How to use the ThinkorSwim’s Backtesting Tool

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Video Transcript:

Hello, traders. Welcome to the thinkorswim tutorial and the fifth module, Analyze That. In this lesson, we’re going to learn how to use the thinkBack. And the thinkBack can be found under the Analyze tab on the thinkorswim platform. And this is actually a backtesting tool for options, and thinkorswim has over a decade in option data for you to backtest on it. And what you’re going to do here is place backtrades and see what profit or loss would have occurred as the option matures.

ThinkBack Backtesting Analysis Tool
So the first thing we’re going to do is enter a symbol here on the box at the top left side of the thinkBack, and we are going to choose to look at Tesla on the weekly options. After you do that, you have to choose the date on which you want the data to be at. As you can see, we are…today’s date is September 14, 2015, but on the thinkBack tab we are at February 12, 2015. To change the date, just click on this calendar, and choose the date from the calendar that pops out. Now, that we are at the date that we are interested to look at, let’s create backtests or backtrades to look at what would have happened on different situations.
The first thing you want to do is open one of these options to look at the calls and the puts that existed on February 12. You can see on this side the calls and you can see on this side the puts, or the put options. Now, to create a backtrade is easy. You would just have to click on the ask side of the market to create a buy trade either on a call or on a put or click on the bid side of the market to create a sell trade on a put or on a call.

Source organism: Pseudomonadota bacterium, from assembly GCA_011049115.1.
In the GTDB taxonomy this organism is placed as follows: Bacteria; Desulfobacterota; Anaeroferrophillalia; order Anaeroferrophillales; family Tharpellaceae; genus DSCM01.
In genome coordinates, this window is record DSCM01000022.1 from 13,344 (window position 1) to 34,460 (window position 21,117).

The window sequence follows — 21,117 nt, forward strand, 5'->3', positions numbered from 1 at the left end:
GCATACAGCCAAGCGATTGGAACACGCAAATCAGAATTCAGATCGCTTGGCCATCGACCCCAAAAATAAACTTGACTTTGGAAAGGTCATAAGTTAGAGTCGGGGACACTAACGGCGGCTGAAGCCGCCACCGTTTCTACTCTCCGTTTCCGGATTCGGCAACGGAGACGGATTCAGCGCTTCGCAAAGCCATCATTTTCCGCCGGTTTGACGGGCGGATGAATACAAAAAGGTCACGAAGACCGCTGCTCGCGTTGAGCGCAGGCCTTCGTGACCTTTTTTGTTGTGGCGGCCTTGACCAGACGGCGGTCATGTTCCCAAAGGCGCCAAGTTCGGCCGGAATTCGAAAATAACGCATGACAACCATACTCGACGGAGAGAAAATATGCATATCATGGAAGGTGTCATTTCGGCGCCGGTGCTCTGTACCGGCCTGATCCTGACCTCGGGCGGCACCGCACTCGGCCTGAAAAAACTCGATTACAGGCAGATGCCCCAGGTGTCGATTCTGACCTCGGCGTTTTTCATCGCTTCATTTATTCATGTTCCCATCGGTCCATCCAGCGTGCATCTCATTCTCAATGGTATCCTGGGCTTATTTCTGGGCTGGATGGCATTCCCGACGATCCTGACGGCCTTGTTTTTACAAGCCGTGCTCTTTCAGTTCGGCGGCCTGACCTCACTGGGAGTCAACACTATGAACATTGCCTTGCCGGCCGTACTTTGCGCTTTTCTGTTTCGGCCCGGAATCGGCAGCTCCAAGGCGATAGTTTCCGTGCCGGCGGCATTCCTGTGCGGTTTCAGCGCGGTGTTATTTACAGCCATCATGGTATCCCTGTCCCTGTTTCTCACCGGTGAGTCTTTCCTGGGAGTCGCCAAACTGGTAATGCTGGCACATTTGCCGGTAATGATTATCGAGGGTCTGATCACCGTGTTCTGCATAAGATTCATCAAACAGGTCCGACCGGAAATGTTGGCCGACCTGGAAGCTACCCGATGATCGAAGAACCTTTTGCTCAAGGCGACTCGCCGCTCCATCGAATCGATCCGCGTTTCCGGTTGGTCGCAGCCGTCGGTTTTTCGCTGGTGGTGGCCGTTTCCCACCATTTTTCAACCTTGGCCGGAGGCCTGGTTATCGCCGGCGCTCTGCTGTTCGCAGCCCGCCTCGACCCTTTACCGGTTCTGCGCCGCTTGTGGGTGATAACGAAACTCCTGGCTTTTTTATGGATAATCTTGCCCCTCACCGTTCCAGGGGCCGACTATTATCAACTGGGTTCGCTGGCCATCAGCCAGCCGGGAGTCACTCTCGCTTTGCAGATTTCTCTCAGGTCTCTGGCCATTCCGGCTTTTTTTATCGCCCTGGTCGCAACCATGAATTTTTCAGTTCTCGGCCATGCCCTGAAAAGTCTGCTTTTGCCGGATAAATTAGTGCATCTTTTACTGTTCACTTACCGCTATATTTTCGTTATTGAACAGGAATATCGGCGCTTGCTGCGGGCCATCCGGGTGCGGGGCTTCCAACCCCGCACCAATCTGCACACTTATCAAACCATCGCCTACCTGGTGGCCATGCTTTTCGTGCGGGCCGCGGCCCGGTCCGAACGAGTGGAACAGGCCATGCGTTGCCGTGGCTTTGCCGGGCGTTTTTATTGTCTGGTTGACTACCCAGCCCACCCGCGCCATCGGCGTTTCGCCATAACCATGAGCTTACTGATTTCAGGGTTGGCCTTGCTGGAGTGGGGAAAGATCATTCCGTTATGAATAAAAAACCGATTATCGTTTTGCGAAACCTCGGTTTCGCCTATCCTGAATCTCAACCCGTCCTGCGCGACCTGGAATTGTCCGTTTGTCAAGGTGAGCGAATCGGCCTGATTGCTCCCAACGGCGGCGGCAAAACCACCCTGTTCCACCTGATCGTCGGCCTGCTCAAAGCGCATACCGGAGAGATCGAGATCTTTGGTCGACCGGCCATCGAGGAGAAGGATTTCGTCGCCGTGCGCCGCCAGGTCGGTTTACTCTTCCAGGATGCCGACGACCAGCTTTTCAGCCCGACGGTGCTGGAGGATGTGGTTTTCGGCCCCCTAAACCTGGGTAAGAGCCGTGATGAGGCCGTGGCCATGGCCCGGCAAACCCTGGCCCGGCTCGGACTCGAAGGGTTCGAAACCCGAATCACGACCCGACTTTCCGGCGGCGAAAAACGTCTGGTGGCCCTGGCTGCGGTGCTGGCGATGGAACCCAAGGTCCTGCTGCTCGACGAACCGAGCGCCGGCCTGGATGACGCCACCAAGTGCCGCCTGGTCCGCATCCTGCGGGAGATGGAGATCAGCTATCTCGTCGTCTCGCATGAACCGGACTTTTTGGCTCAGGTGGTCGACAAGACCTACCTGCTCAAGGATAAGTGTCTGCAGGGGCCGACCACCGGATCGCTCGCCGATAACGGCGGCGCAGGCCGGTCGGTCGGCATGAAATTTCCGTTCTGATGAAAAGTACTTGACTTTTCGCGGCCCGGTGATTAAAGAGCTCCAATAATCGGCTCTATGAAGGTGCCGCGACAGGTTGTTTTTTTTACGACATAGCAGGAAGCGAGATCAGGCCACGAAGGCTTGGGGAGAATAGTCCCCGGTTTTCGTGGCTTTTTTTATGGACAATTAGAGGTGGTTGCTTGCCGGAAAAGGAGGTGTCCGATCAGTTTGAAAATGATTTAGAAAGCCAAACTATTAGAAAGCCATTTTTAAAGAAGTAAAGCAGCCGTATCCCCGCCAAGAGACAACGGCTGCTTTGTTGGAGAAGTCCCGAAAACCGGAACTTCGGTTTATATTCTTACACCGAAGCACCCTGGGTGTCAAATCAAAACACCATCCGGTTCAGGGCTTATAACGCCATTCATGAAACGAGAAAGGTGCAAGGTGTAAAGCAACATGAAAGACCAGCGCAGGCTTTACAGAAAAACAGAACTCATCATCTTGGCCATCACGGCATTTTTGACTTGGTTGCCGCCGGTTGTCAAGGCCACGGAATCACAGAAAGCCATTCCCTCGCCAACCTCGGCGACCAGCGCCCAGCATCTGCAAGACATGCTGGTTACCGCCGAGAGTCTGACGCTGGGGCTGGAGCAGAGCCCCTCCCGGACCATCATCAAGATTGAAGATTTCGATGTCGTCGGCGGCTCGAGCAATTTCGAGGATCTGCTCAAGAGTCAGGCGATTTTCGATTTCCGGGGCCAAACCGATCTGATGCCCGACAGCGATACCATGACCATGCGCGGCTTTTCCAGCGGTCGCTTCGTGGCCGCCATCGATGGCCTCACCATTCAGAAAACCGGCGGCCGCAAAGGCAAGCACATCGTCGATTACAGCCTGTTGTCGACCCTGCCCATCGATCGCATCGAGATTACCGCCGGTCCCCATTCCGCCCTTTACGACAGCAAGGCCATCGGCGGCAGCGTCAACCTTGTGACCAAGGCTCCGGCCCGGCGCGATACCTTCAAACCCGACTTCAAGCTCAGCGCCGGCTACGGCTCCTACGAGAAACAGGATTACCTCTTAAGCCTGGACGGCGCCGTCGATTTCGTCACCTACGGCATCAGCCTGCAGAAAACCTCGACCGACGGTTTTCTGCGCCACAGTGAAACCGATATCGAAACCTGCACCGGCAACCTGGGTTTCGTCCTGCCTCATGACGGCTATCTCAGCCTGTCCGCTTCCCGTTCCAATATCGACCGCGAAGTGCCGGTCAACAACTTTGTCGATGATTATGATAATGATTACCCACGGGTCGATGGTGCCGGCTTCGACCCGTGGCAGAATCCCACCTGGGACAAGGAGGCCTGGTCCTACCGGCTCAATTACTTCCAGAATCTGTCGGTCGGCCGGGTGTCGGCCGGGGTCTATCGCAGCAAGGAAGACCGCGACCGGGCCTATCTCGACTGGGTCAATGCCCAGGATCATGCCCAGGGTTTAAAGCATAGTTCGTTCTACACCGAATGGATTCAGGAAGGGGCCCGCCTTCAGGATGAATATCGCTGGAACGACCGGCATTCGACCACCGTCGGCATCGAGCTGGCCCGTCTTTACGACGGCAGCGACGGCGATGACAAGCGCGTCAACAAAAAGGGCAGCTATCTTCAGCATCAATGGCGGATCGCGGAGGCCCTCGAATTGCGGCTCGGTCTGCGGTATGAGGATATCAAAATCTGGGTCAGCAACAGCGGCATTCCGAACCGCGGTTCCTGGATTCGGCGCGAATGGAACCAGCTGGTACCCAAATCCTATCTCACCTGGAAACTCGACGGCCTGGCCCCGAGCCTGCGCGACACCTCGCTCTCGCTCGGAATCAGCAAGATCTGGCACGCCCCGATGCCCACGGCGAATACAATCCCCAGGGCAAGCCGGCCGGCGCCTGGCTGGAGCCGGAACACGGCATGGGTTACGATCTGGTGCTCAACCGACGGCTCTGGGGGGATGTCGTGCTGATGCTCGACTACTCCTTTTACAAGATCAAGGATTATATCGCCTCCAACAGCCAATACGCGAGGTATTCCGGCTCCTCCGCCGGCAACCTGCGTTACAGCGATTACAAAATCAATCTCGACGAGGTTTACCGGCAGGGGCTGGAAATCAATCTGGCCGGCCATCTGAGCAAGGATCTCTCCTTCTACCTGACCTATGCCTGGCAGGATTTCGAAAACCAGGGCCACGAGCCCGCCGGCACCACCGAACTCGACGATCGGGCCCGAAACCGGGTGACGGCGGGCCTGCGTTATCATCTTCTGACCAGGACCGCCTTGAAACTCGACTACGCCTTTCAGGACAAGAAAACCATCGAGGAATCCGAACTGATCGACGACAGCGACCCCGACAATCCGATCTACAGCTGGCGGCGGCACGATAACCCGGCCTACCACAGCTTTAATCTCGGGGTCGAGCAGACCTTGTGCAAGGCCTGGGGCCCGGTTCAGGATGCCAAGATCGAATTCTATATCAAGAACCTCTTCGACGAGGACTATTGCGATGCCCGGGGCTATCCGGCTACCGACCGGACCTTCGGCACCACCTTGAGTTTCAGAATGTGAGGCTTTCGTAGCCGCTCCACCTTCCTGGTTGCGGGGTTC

Backtesting tool ThinkorSwim
Now, because we don’t sell naked calls or puts, we are going to create a buy trade on a call on February 12. Now, you just have to choose the option, and click on it. We are going on click on this one, and create a backtrade. And now, we have created a backtrade of 10 call options on February 12 at 5675. You can choose to customize this entire backtrade submenu just by clicking up here and clicking on Customize, and like that, you can add a column, delete a column or move up and down to change the aspect of the backtrade window.
So the first thing you need to notice is that the open P&L on the backtrade window. You can see that the trade date was on February 12, and the P&L date right here is on the same date. And if you look at the chart, you can see that you have the historic price action chart on Tesla for a given period of time, and you have a horizontal line giving you the entry or the option price that you bought or the call option that you bought. Now, you bought that option on February 12, so we are going to look at the P&L on February 14. You can see that the P&L is now negative $275 for a 10-call option trade that we made two days ago.
If you continue to move forward, you will see that the GICS change, but the P&L, well, it also changes. Now, we are at negative $650, so it wasn’t a very good idea to buy this weekly options or this weeklies for a very short time trade.
Now, let’s move forward, and let’s see what happens next. Now, if we move forward five days in time, you can see that the P&L or the open P&L for February 20 is actually $5600. So this trade or this specific trade on a weekly basis was a good idea and a good setup. But if we continue to look at the specific P&L for the same option, you can see that, well, it dropped or the P&L drops drastically after a while so you can look at whether the trade was or this particular trade was profitable, but you can also look to where this trade was the most profitable, and where you would have had to close it. And by backtesting this way, you can also, well, improve your trading strategy or your option trading strategy.


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